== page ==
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OTIS BRACY v. COMMONWEALTH PENNSYLVANIA (03/07/78)

decided: March 7, 1978.

OTIS BRACY, PETITIONER
v.
COMMONWEALTH OF PENNSYLVANIA, UNEMPLOYMENT COMPENSATION BOARD OF REVIEW, RESPONDENT



Appeal from the Order of the Unemployment Compensation Board of Review in case of In Re: Claim of Otis Bracy, No. B-133770.

COUNSEL

James E. Mahood, for appellant.

Reese F. Couch, Assistant Attorney General, with him Robert P. Kane, Attorney General, for appellee.

Judges Crumlish, Jr., Wilkinson, Jr. and Mencer, sitting as a panel of three. Opinion by Judge Wilkinson, Jr.

Author: Wilkinson

[ 34 Pa. Commw. Page 174]

This is an appeal of a decision by the Unemployment Compensation Board of Review (Board) denying appellant (claimant) unemployment compensation benefits pursuant to Section 402(e) of the Unemployment Compensation Law (Law), Act of December 5, 1936, Second Ex. Sess., P.L. (1937) 2897, as amended, 43 P.S. ยง 802(e). We affirm.

Claimant was discharged from his employment as a laborer on June 20, 1975 after he failed to report to work the day before. He appealed an adverse determination by the Bureau of Employment Security (Bureau) denying him benefits and at a hearing he and a fellow employee testified as to the circumstances of his discharge. The employer did not appear but Bureau records, including a summary of the Bureau's telephone interview with a representative of the employer, were placed into the record by the referee without objection. The Board's findings of fact based on this hearing included the following: "On June 19, 1975 the claimant, who had previously been warned about absenteeism, was scheduled to work; the claimant took the day off without permission and didn't report until June 20, 1975. 3. On June 19, 1975 and June 20, 1975 the claimant was informed by the employer that he was discharged. 4. The claimant was discharged because of a history record of absenteeism."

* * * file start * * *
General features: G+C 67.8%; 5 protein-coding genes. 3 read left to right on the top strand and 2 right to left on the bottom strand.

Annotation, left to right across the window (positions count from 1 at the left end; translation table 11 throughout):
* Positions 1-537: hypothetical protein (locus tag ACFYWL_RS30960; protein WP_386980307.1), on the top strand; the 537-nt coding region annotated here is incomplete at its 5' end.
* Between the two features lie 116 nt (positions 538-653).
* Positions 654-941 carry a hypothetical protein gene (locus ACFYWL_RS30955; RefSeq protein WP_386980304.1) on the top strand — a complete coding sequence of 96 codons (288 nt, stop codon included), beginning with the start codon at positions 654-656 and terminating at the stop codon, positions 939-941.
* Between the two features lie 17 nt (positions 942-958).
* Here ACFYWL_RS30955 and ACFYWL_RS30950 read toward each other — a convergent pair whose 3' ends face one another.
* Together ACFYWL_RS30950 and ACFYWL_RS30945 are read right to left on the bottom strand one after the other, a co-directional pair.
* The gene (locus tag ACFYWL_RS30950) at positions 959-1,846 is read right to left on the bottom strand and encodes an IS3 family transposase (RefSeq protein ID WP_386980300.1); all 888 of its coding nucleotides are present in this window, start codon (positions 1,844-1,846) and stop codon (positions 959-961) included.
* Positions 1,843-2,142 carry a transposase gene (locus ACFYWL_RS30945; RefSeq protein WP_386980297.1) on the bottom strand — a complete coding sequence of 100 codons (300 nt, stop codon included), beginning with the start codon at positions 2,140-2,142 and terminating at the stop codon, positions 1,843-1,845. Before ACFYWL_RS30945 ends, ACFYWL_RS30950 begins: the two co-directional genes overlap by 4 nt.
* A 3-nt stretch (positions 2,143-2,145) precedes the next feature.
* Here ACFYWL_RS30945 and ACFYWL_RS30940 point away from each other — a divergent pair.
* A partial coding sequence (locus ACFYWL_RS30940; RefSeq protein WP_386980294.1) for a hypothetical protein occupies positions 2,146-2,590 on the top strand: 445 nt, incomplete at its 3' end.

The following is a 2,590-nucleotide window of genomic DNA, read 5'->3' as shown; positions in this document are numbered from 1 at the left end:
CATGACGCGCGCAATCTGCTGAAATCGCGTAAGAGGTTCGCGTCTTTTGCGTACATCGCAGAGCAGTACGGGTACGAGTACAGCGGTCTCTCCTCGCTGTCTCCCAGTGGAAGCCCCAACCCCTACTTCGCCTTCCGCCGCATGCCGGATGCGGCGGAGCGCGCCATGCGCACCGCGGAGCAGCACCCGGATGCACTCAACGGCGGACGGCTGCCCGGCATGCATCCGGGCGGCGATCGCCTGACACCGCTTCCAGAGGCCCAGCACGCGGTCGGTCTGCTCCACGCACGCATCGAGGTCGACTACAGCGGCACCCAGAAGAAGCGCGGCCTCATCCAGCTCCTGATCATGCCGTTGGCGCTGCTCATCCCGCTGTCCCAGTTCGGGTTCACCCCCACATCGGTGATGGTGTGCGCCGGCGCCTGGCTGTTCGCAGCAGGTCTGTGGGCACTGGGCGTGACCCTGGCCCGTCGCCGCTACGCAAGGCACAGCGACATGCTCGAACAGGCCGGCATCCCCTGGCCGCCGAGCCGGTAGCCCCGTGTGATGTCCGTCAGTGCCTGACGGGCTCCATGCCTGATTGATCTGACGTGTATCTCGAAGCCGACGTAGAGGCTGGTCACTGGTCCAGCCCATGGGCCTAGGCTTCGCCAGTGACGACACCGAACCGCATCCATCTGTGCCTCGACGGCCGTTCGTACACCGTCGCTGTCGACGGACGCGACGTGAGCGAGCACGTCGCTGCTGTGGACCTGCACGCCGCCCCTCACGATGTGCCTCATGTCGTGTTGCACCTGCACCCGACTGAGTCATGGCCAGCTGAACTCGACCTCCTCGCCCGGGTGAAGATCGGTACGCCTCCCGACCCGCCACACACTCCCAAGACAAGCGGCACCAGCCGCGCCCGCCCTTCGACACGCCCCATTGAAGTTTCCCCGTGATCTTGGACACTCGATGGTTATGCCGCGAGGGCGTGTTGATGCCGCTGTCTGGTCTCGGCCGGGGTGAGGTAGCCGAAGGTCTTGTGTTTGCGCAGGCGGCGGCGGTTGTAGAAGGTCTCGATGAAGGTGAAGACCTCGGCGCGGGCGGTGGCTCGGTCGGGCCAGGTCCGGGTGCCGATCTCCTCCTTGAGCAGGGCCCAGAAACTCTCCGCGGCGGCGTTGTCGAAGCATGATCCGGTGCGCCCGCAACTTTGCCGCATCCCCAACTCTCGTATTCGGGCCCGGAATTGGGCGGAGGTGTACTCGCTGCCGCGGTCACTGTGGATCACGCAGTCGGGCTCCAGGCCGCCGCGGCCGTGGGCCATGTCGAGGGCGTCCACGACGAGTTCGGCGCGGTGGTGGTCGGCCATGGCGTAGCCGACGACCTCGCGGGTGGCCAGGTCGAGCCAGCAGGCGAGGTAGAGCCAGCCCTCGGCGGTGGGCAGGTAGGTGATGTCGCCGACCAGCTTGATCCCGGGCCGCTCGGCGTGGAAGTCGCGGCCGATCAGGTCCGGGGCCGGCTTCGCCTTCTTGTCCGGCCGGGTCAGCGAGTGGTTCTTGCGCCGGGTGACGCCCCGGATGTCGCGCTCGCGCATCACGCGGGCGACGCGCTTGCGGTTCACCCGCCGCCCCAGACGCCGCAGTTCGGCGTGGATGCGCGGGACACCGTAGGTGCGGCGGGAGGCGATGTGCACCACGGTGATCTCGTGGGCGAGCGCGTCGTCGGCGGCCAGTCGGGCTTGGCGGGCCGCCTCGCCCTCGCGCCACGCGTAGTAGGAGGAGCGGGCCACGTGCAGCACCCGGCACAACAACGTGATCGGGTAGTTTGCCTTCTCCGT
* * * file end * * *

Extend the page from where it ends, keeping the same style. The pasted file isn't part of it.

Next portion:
Section 402(e) of the Law provides that an employee shall be ineligible for unemployment compensation benefits during any week when "his unemployment is due to his discharge or temporary suspension from work for willful misconduct connected with his work. . . ." Absenteeism, or a failure to report an absence

[ 34 Pa. Commw. Page 175]

    from work, has been found to constitute willful misconduct in that such conduct amounts to a disregard of the standards of behavior an employer can rightfully expect from an employee. Holtzman v. Unemployment Compensation Board of Review, 29 Pa. Commonwealth Ct. 525, 372 A.2d 31 (1977); Kentucky Fried Chicken of Altoona, Inc. v. Unemployment Compensation Board of Review, 10 Pa. Commonwealth Ct. 90, 309 A.2d 165 (1973). As such the findings of fact of the Board in this case would support the legal conclusion of willful misconduct.

Claimant, however, seeks to avoid this result by arguing that the findings of the Board are not supported by substantial competent evidence. His attack on these findings is premised on the supposition that the only evidence to support them is based on the Bureau's summaries of telephone conversations between a Bureau representative and a representative of the employer. Since these summaries are undeniably hearsay, claimant argues they are not competent evidence to support a finding of fact.

With respect to the evidentiary effect to be given hearsay evidence in administrative proceedings such as unemployment compensation cases this Court has established the rule that hearsay evidence, properly objected to, is not competent to support a finding of the Board, but hearsay evidence, admitted without objection, will be given its natural and probative effect and may support a finding of the Board, if it is corroborated by any competent evidence in the record. Walker v. Unemployment Compensation Board of Review, 27 Pa. Commonwealth Ct. 522, 367 A.2d 366 (1976). Thus, such summaries as those at issue here, although they cannot form the sole basis for ...


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